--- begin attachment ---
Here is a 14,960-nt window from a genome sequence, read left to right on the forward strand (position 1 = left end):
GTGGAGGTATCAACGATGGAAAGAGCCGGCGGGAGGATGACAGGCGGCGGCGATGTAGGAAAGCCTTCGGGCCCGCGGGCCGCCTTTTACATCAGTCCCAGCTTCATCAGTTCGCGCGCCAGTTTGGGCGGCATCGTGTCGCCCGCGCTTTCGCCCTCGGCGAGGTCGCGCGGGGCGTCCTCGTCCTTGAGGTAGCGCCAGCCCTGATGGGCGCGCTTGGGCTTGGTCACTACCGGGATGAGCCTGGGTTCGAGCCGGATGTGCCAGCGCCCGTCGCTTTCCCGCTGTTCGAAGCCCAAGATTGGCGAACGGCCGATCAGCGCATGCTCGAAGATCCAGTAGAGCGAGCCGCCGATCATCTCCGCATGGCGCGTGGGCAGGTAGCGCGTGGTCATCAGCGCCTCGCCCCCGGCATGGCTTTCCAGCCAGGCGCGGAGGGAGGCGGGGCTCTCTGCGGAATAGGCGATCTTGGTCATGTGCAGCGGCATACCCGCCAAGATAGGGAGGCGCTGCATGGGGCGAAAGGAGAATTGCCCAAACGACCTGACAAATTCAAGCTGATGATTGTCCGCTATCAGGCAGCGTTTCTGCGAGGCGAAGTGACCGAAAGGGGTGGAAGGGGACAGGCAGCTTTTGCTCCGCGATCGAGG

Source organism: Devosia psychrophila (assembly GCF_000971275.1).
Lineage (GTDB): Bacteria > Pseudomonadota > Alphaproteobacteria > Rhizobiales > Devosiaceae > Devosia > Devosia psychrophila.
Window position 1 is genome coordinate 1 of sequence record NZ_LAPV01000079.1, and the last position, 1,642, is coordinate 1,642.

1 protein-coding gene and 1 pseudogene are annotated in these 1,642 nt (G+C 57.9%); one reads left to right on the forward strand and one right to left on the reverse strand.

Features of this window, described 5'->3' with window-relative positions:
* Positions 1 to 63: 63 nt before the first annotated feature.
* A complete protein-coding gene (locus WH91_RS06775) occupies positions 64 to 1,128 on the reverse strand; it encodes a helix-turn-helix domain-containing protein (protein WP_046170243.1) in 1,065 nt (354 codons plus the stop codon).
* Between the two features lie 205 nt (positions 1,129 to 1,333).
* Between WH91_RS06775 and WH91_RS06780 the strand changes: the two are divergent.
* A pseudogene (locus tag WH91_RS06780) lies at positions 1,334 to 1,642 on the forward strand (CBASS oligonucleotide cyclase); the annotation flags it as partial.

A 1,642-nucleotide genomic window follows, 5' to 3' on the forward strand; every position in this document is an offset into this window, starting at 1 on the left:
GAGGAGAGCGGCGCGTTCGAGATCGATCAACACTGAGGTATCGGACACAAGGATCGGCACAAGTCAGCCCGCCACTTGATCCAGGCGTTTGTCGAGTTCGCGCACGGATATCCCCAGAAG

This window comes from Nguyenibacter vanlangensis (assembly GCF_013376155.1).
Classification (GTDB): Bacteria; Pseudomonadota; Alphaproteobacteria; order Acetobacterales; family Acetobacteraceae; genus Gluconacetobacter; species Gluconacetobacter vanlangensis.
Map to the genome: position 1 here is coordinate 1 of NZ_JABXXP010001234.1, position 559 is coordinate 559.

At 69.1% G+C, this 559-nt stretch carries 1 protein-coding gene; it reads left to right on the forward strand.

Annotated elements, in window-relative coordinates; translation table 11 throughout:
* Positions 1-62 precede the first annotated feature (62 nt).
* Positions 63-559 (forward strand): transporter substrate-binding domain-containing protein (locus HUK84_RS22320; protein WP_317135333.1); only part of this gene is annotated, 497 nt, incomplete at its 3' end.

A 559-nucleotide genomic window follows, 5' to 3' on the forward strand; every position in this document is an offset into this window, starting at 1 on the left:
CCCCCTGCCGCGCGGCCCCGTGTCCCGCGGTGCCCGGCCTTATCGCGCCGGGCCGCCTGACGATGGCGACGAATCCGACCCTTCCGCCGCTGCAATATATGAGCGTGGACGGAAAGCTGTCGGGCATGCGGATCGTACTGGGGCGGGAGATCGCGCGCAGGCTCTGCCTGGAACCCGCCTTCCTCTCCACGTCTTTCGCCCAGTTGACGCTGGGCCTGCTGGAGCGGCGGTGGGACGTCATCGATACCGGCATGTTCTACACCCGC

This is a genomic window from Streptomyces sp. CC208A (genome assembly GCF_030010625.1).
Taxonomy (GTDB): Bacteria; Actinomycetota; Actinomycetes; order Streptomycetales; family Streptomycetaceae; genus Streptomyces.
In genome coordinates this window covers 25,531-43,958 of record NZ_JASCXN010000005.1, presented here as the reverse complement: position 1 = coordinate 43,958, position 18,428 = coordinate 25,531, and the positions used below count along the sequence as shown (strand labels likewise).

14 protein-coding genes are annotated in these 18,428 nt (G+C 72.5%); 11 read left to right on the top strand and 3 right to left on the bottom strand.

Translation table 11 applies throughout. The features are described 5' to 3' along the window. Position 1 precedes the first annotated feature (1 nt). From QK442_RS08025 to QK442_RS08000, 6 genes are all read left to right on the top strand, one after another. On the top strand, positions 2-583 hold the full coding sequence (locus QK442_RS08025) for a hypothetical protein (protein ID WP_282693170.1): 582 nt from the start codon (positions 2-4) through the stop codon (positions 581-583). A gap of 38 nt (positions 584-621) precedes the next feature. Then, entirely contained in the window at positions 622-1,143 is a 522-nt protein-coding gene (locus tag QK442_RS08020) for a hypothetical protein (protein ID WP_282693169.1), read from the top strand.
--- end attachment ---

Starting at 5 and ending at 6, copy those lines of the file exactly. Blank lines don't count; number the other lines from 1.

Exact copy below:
Window position 1 is genome coordinate 1 of sequence record NZ_LAPV01000079.1, and the last position, 1,642, is coordinate 1,642.

1 protein-coding gene and 1 pseudogene are annotated in these 1,642 nt (G+C 57.9%); one reads left to right on the forward strand and one right to left on the reverse strand.